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It's spring, so that means flowers blooming from the spring rains and more opportunities for leptospirosis to spread to domestic and wild animals.
"Lepto is everywhere," said Dr. Kenneth Harkin, a Kansas State University veterinarian and infectious disease specialist whose research emphasis is on Leptospirosis.
Harkin said lepto is more prevalent during the spring months rather than winter because of weather conditions.
"Lepto loves wet soil," Harkin said. "It's just too cold in the winter."
Leptospirosis is a bacterial disease that affects humans and animal, but according to Harkin, is rarely seen in cats. The bacteria are spread through the urine of infected animals, which can get into water or soil and can survive there for weeks to months. Infected wild and domestic animals may continue to excrete the bacteria into the environment continuously or every once in a while for a few months up to several years, according to the Centers for Disease Control and Prevention (CDC).
Leptospira varieties have what are termed maintenance hosts and incidental hosts. Maintenance hosts are those animal species which serve as a reservoir for the Leptospira organism, and in which transmission is very efficient. Incidental hosts include those species of animals that do not act as reservoirs, but that can be infected by the organism. The organism replicates in the kidneys of maintenance hosts and is shed in the urine. Transmission can occur to the new host, either maintenance or incidental, by coming in contact with contaminated water, soil or the carcass of an infected animal.
The disease is caused by Leptospirosis spp., a spirochete bacteria related to the bacteria that causes Lyme disease and syphilis. There are more than 300 pathogenic varieties (serovars), worldwide. Historically, in the United States, two varieties -- canicola and icterohaemorrhagiae -- were primarily responsible for the disease in dogs.
The incidence of infection from these two has declined over the past 30 years, most likely due in large measure to vaccination. The increase in cases most recently has been due primarily to the varieties pomona and grippotyphosa. Until recently no vaccine for these varieties was available.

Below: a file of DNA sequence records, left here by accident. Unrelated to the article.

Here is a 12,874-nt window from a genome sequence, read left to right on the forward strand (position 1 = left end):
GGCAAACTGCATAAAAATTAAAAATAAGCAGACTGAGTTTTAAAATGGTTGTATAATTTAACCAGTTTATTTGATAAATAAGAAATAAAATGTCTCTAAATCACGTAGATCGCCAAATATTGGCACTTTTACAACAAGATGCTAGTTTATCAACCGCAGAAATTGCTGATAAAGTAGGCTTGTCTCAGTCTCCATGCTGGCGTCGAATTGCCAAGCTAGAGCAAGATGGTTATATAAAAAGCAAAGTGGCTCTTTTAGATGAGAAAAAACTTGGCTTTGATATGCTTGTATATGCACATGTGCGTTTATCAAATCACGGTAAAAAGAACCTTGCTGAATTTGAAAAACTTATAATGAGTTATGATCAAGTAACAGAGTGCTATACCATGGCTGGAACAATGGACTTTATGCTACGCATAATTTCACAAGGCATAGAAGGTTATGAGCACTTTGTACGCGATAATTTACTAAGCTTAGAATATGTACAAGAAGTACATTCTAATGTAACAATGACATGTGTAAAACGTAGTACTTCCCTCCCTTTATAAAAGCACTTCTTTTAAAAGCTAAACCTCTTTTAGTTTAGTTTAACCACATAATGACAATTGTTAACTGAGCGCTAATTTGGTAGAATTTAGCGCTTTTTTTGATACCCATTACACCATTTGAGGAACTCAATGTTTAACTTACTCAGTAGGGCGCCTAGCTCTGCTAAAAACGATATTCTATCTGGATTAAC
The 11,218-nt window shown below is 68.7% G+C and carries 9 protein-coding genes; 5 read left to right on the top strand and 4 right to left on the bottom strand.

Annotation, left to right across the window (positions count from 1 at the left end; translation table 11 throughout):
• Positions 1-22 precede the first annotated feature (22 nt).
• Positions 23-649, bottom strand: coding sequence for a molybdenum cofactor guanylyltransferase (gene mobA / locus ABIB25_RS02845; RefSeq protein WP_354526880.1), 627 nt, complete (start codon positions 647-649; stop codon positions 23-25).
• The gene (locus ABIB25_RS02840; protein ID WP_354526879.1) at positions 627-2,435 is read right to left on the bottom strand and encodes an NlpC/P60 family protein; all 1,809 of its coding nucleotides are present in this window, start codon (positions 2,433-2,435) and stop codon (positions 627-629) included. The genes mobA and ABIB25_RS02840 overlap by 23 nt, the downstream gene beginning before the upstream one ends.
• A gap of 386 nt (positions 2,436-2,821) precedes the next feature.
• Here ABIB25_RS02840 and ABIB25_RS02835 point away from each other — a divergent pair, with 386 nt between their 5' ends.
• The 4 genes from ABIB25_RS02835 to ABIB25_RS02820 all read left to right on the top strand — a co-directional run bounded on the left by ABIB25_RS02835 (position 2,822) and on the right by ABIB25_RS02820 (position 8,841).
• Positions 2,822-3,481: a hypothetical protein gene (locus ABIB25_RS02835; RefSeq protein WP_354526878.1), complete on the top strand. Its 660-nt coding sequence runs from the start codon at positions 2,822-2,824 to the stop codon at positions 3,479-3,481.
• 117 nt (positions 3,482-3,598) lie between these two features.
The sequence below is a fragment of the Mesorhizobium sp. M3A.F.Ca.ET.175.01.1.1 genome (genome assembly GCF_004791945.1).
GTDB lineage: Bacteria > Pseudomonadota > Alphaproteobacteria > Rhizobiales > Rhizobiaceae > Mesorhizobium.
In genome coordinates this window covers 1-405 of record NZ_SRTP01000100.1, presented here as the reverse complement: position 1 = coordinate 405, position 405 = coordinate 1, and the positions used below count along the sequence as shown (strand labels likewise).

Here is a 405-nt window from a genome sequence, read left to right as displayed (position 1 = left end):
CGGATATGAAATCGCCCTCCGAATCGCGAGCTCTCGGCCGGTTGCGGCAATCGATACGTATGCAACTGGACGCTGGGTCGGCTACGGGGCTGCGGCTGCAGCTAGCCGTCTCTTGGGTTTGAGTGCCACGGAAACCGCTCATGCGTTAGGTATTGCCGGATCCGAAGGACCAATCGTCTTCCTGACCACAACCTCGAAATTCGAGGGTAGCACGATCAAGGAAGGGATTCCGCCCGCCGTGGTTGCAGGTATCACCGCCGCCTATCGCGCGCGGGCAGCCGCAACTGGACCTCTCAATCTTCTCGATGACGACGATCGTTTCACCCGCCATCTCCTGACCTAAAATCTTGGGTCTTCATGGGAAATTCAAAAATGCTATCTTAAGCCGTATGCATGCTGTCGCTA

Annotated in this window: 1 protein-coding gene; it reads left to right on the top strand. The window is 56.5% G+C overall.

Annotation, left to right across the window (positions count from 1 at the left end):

Because of increased building and development into areas that were previously rural, pets may be exposed to more wildlife, such as raccoons, skunks, squirrels, opossums, or deer that are infected with leptospirosis.
"While people may think of Lepto as a disease spread by wildlife, it can come from backyard wildlife, including raccoons -- even city dogs can get lepto," Harkin said.
Humans are also at risk for contracting leptospirosis. Symptoms can be relatively mild and include flu-like symptoms, ocular pain, redness of the eyes, nasal discharge, fever, or muscle and joint pain; however, it can progress to more severe kidney and liver failure.
"Leptospirosis is a zoonotic disease, Harkin said. "You can get it from your pet. The bacteria can enter the body through skin or eyes, nose, or mouth, especially if the skin is broken from a cut or scratch. Drinking contaminated water can also cause infection." Harkin likens contracting the disease to being "hit by a truck."
Leptospirosis can cause an array of clinical signs. The severity of the disease can vary widely; however, leptospirosis has the potential to be severe and even fatal. Symptoms of Leptospiroris are elevated body temperature, vomiting, muscular stiffness, weakness, and inflammation of the kidney. In severe cases, jaundice and death may occur. Central nervous system signs may occur with or without other clinical signs, and organisms may be present in the brain tissue for extended periods. Chronic leptospirosis is primarily associated with chronic kidney degeneration. Shedding of leptospires in the urine may continue for over a year.
Sometimes pets do not have any symptoms. Common clinical signs reported in dogs include fever, vomiting, abdominal pain, diarrhea, refusal to eat, severe weakness and depression, stiffness, severe muscle pain, or inability to have puppies. Generally younger animals are more seriously affected than older animals. Harkin said the vast majority of dogs have a sudden onset of vomiting, which may be proceeded by muscle or joint pain or stiffness. Pet owners may mistake this early stage as arthritis and treat the dog with aspirin or another nonsteroidal anti-inflammatory drug.
A less frequent symptom seen in dogs is excessive thirst and urination. Harkin said pet owners are at risk because the dog drinks and urinates so much that they may do so in the house, exposing the owner to the disease.
If caught early, Harkin said treatment is usually effective and the survival rate is good. However, time is of the essence.
"If you let it go for three or five days, treat it with the wrong antibiotic or with inappropriate fluid therapy, it can create irreversible renal failure," Harkin said.
Source: Kansas State University